Me, Mom, Carol, and Little Carol

Kathy, Carol, and Barth at 1256 Arlington Road

Kathy and Carol in Ithaca, NY

Grandma had a third grandchild, Carol, her daughter Carol’s daughter.  Her favorite story about Carol involved Carol changing into her black and white bathing suit.  Carol didn’t want her grandmother to see her naked, so she went out the front door and changed behind one of the bushes in the front yard.  At least, she thought she was behind the bush, but she forgot that although her grandmother couldn’t see her changing, she was visible to everyone in the neighborhood.  Grandma got quite a chuckle out of that.

 Later, when he retired, Grandpa took a job working at a funeral home in Lakewood named Daniel’s.  He had always been a people person and, of course, he knew many people in the area, and not just because of his school connections.  When Grandpa went out into the community in his black Buick Special, he would make sure to greet all the people who waited on him, including the people at the grocery store, Heinen’s, and the people who waited on him at the bakery, Hough’s.

My grandmother, on the other hand, only went out to church, to the beauty shop where she had her hair and nails done, and to Westgate, the local mall, where she went clothes shopping.  Her problem with her knees kept her from taking long walks around the neighborhood.  As she became older the problem became worse.  She also did not drive and my grandfather liked to do the grocery shopping, which deprived her of a motivation to get a license. However, I always had the best that Cleveland had to offer from the two main department stores, Halle’s and Higbee’s.  One Easter she sent two dresses, one green and one yellow.  I was supposed to pick one but ended up receiving both of them. 

When she was at home, she spent much of her time cleaning the house and talking to her best friend, Bonnie Flint, on the phone that was for some reason located in the dining room.  Bonnie’s husband, Roy, was also a principal.  They had one child.  The couples were lifelong friends but the relationship between the two women was the most important friendship, and the most significant part of that connection took place in a small corner of the family dining room.

Grandpa’s favorite entertainment was to go to the movies, a passion that I picked up on.  He delighted in taking us to the old movie theatres in downtown Cleveland, with their seats for the orchestra (no longer used then) in front, and their velvet curtains that were pulled back from the screen just before the movies would start.  The theatres with their red, plush decorations were owned by Lowes and were much more extravagant than the mall cinemas of today.  I saw Gone with the Wind in one of the theatres, which is pretty amazing the first time you see it.  However, my absolute favorite experience when we were alone with him was seeing two movies: The Three Stooges Go Around the World in a Daze (1963) and Romulus and Remus (1961) about the founding of Rome, plus fifteen cartoons, all in one sitting.  My grandfather went up in my estimation when some men from Indiana came to visit him in Lakewood and one of them was one of the Larrys from The Three Stooges (more than one person had filled that role.)  https://www.youtube.com/watch?v=_CPQRK7vz4c (clip from My Three Stooges movie)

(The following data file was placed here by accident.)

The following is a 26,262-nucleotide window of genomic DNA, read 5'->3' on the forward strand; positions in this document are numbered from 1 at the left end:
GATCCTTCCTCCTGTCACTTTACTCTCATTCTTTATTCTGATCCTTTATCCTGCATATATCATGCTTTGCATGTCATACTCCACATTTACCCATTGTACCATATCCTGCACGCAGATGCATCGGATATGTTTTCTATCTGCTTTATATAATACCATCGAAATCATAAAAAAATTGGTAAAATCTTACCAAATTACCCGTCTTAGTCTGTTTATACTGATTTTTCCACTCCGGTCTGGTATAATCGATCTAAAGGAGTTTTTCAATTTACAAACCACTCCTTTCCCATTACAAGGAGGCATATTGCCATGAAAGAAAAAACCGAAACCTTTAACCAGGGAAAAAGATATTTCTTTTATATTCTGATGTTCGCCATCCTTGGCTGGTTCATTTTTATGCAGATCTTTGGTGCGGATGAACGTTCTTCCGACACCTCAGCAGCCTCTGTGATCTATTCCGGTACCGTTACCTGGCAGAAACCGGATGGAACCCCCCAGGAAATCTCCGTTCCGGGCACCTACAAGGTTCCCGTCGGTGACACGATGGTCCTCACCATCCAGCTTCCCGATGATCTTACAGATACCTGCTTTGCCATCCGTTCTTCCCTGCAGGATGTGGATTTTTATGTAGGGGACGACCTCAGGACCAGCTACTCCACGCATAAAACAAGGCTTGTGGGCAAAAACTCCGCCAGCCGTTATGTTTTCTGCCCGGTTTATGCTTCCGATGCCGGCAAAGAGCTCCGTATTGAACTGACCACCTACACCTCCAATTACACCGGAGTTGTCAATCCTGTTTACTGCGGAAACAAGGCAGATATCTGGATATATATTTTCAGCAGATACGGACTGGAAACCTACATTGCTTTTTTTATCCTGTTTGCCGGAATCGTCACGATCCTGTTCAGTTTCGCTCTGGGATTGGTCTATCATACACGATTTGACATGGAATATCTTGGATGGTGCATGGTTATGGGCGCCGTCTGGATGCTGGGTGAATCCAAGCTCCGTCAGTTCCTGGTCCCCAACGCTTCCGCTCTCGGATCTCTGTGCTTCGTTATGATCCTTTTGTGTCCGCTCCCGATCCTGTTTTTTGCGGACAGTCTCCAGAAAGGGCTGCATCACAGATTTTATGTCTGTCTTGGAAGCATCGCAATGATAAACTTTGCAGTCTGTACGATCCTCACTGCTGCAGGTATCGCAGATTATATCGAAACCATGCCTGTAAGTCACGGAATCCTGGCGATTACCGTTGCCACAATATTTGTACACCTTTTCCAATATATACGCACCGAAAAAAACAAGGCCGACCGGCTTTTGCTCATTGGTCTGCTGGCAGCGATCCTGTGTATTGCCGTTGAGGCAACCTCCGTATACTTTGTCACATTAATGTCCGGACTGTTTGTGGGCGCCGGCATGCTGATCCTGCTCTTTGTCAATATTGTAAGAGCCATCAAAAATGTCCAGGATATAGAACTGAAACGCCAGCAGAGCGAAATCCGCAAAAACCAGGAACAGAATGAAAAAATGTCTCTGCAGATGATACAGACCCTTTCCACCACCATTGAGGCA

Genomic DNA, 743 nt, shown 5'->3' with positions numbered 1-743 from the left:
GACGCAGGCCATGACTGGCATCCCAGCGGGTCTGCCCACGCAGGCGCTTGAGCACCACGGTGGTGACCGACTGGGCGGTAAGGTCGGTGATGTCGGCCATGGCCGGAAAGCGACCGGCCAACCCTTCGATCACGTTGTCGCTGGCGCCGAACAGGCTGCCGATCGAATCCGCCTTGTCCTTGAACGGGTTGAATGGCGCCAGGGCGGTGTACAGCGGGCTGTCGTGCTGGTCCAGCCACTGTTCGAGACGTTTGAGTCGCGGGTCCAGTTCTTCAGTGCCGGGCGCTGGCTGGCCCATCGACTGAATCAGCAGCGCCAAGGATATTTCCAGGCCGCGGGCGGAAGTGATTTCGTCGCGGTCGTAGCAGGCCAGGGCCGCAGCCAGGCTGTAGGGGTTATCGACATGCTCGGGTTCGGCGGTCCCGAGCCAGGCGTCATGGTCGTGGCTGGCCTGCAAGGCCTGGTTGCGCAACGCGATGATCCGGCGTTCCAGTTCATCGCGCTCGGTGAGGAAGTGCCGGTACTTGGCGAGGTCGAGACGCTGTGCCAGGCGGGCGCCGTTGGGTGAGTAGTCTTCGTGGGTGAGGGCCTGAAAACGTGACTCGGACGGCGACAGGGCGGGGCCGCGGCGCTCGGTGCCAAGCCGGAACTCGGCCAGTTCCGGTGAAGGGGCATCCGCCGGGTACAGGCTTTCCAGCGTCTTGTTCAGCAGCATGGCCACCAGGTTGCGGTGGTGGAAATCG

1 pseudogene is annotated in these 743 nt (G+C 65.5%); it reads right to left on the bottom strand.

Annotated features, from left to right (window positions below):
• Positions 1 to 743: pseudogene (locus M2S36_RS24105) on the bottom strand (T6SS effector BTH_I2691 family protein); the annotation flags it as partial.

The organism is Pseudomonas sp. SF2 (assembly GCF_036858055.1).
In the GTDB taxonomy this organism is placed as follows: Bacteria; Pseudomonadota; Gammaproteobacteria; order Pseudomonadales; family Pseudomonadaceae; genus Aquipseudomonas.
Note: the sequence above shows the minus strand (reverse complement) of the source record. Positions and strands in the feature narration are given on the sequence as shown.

Later we saw Butch Cassidy and the Sundance Kid (1969), my first adult movie, and one we all enjoyed, and Ryan’s Daughter (1970), which he did not enjoy because of the partial nudity.  The first one was a great film, and the second a good one, but the ambience was not the same because we saw them in mall cinemas in Lakewood.  As more years passed, there was more nudity and more of what he thought was vulgar language.  He was especially annoyed with the language in Love Story, which seems quite tame now. 

My favorite experience of going to a movie with both my grandparents was when we went to It’s a Mad, Mad World.  It’s a crazy ensemble road movie with Spencer Tracy as the only lead.  Grandma laughed and laughed.  That was the most fun I ever had as a child experiencing a movie along with someone else.

She died when I was in ninth grade, in the fall of 1967, from a blood clot after she had returned home from an operation.  Ironically, the operation was meant to correct some reproductive damage that had occurred during her first delivery.  It was not considered to be a major operation.  She was found in my uncle’s old bedroom upstairs.  We think she went there when the clot hit.  The burial took place on a cold, blustery day.  We stood under a tent as the minister pronounced his last words from Ecclesiastes.   Later visits to the Lakewood house never seemed quite the same.  She had a good-natured, sweet presence and she had spent more time in the house than my grandfather, so thereafter it felt like something was missing.

As I moved further into my teens, my grandfather and I didn’t get along as well, which is something I lived to regret later.  I argued with pretty much everything he said.  I started out as a tea drinker.  He insisted I would become a coffee drinker, which I resisted.  Nowadays I can’t start my day without going to Ithaca Bakery for a vanilla latte.  I went through a period of resisting Christianity.  He thought that didn’t make sense because I came from a Christian family.  When I was in college in Springfield, Ohio, he made a point of keeping up with Wittenberg University’s football scores.  I was not fond of my college and didn’t keep up with the scores, although I should have to enable myself to respond in a friendly way.